And why had I come off? For the past month I’d been reading for two-three hours a night about the horse and rider mind/body relationship, focusing on the work of equestrian Sally Swift. She and others infer that staying in place goes hand in hand with being centered. And being centered involves the use of imagistic thinking. So yeah, I who formerly rode with slumped shoulders and an off-kilter seat, had straightened out my act; this so Raudi and I would remain in harmony with one another at all times. I’d done this by practicing grounding, that is by thinking of my legs as being like tree roots, extending deep into the ground, and my head as being like a tree top, extending way up into the sky. A lot of good this had done me – I’d nearly impaled myself on an upended tree branch.
Raudi, Ryder, and I began the half-mile trek home. I always walk this final stretch up Murphy Road and down Oceanview Drive. This is primarily my way of telling Raudi that I’m pleased with her efforts. Horses don’t feel remorse. I momentarily thought that perhaps she knew she erred in tossing me, for she didn’t, as she usually does, attempt to pull me in the direction of the now trampled roadside forage. But I, who know this horse better than I know myself, then came to my senses. Raudi equated this particular wrongdoing with not having gotten what she feels is her just desert -- which is a treat and copious praise.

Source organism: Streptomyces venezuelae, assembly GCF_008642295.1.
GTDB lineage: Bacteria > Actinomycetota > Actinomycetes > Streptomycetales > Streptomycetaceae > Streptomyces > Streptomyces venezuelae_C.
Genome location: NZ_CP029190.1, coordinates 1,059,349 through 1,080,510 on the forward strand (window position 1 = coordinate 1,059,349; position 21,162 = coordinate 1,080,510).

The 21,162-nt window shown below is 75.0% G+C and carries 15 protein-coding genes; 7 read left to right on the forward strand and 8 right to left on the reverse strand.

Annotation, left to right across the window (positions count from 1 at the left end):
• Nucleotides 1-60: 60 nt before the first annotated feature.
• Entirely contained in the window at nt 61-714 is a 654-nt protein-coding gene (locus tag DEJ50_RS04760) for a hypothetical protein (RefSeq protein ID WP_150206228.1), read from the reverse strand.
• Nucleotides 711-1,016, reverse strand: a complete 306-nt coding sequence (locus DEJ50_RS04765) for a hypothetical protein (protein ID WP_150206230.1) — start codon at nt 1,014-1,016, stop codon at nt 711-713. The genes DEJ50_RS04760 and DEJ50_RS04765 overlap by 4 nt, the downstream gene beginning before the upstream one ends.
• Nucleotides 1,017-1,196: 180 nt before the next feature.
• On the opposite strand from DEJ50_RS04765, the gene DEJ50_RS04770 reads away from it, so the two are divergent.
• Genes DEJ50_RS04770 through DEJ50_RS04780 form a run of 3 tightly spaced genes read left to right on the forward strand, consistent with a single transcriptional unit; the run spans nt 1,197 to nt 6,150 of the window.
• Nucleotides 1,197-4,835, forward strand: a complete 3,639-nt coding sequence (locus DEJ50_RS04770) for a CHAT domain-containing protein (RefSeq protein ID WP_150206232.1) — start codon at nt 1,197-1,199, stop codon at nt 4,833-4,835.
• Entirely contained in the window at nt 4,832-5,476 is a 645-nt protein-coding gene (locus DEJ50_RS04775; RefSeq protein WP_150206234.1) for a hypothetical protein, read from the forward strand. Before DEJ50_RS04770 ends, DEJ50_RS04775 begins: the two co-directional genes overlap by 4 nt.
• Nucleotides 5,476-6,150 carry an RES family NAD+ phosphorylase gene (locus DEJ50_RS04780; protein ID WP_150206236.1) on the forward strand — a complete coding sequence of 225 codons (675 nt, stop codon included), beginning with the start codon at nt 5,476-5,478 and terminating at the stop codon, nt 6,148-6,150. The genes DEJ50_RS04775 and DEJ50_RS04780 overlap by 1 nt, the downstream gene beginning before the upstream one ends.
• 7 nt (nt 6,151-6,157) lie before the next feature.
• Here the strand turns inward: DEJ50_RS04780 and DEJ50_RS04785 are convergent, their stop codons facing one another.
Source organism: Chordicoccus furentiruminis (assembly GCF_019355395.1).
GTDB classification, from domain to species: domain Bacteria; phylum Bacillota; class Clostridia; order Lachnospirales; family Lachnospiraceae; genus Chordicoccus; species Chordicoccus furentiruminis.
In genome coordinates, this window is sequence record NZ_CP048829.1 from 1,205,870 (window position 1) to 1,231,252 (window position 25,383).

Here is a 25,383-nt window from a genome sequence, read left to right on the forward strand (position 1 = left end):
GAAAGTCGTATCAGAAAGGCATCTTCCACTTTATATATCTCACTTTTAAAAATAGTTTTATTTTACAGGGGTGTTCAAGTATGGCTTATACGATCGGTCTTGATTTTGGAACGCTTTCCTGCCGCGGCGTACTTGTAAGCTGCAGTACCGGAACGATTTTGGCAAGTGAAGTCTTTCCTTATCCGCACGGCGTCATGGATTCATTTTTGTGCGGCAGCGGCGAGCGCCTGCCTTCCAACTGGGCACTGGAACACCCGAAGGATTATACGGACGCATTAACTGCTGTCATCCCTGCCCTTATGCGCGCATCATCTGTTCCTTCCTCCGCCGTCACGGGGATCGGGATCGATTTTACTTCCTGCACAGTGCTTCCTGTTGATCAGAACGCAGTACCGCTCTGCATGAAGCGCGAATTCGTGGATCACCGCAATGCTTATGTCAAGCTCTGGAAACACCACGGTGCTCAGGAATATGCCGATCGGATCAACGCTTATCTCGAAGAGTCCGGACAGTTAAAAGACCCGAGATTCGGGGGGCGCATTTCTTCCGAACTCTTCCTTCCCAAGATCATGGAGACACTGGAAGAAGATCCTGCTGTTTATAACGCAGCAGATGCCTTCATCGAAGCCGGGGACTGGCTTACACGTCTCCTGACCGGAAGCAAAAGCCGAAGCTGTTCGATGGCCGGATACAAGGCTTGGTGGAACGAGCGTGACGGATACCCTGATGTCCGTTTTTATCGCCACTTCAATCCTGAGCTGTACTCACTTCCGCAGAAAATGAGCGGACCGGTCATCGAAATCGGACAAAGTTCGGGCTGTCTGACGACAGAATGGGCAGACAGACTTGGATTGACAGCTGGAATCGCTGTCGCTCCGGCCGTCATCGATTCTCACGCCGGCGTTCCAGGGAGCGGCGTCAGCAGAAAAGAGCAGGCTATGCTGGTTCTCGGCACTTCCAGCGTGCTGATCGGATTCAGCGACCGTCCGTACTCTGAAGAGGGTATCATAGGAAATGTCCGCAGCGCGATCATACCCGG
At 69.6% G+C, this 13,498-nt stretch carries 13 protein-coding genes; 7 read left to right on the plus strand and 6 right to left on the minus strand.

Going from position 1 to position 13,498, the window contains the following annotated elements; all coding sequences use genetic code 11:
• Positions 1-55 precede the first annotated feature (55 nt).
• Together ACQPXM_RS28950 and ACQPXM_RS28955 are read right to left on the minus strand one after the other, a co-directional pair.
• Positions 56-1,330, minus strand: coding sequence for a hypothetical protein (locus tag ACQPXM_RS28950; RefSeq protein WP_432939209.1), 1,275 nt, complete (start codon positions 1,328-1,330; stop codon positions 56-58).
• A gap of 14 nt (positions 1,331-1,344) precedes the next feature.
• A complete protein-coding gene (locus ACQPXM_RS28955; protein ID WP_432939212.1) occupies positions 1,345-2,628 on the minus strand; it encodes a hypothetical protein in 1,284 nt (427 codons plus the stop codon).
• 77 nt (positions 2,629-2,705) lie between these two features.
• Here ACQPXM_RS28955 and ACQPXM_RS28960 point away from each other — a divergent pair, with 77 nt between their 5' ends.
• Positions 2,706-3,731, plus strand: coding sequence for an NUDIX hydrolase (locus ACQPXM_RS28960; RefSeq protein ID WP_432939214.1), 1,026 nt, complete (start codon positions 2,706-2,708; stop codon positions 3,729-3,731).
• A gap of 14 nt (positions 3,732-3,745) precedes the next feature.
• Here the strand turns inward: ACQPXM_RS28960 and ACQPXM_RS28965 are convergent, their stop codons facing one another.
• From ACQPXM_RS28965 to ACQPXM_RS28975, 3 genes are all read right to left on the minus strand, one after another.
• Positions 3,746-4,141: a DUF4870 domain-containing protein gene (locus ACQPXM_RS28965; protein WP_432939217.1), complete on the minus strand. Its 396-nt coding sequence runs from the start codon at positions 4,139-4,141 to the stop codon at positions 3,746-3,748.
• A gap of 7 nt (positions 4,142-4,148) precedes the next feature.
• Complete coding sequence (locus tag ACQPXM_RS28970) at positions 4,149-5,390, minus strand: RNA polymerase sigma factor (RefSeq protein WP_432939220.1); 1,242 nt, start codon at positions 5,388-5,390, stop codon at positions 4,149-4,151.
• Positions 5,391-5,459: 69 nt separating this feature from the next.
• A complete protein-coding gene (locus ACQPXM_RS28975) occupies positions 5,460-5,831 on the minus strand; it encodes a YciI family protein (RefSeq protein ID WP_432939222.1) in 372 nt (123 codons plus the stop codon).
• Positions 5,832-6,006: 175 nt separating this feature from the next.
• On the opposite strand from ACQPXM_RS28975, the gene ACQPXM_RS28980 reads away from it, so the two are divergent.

We arrived home. I tied Raudi’s line to the hitching post, retrieved a flake of hay from the hayshed, and with considerable aplomb, laid it at her dainty little feet. Right then it occurred to me that Raudi and my parting of the ways hadn’t altered our relationship. Tomorrow afternoon, at an earlier hour, I’ll again take her for a lengthy ride. And perhaps once again I’ll test out the adage that pride goeth before a fall.
Next: 304. 11/1514: Reconsidering the Horse